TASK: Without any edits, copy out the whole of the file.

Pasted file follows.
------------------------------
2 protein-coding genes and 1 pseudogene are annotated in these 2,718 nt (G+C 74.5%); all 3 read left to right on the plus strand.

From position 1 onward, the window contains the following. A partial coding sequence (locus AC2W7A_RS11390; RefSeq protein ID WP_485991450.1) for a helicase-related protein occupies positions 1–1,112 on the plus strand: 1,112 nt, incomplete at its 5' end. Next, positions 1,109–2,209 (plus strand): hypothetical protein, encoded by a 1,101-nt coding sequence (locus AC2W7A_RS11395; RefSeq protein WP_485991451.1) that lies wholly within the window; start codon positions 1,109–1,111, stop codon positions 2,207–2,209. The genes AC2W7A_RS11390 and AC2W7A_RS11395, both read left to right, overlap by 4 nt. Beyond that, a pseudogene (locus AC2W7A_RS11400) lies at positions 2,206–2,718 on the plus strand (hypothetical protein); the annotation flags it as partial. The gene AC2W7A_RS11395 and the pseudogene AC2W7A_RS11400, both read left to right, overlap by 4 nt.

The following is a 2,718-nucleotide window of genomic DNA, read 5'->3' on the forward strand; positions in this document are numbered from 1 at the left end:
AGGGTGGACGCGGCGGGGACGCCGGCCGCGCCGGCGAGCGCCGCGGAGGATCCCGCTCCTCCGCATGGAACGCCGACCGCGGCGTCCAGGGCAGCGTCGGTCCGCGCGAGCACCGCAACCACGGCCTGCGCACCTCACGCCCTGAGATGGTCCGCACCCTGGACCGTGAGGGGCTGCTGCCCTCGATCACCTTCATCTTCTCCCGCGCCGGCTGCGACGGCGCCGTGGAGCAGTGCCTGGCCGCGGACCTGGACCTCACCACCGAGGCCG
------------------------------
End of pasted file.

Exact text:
2 protein-coding genes and 1 pseudogene are annotated in these 2,718 nt (G+C 74.5%); all 3 read left to right on the plus strand.

From position 1 onward, the window contains the following. A partial coding sequence (locus AC2W7A_RS11390; RefSeq protein ID WP_485991450.1) for a helicase-related protein occupies positions 1–1,112 on the plus strand: 1,112 nt, incomplete at its 5' end. Next, positions 1,109–2,209 (plus strand): hypothetical protein, encoded by a 1,101-nt coding sequence (locus AC2W7A_RS11395; RefSeq protein WP_485991451.1) that lies wholly within the window; start codon positions 1,109–1,111, stop codon positions 2,207–2,209. The genes AC2W7A_RS11390 and AC2W7A_RS11395, both read left to right, overlap by 4 nt. Beyond that, a pseudogene (locus AC2W7A_RS11400) lies at positions 2,206–2,718 on the plus strand (hypothetical protein); the annotation flags it as partial. The gene AC2W7A_RS11395 and the pseudogene AC2W7A_RS11400, both read left to right, overlap by 4 nt.

The following is a 2,718-nucleotide window of genomic DNA, read 5'->3' on the forward strand; positions in this document are numbered from 1 at the left end:
AGGGTGGACGCGGCGGGGACGCCGGCCGCGCCGGCGAGCGCCGCGGAGGATCCCGCTCCTCCGCATGGAACGCCGACCGCGGCGTCCAGGGCAGCGTCGGTCCGCGCGAGCACCGCAACCACGGCCTGCGCACCTCACGCCCTGAGATGGTCCGCACCCTGGACCGTGAGGGGCTGCTGCCCTCGATCACCTTCATCTTCTCCCGCGCCGGCTGCGACGGCGCCGTGGAGCAGTGCCTGGCCGCGGACCTGGACCTCACCACCGAGGCCG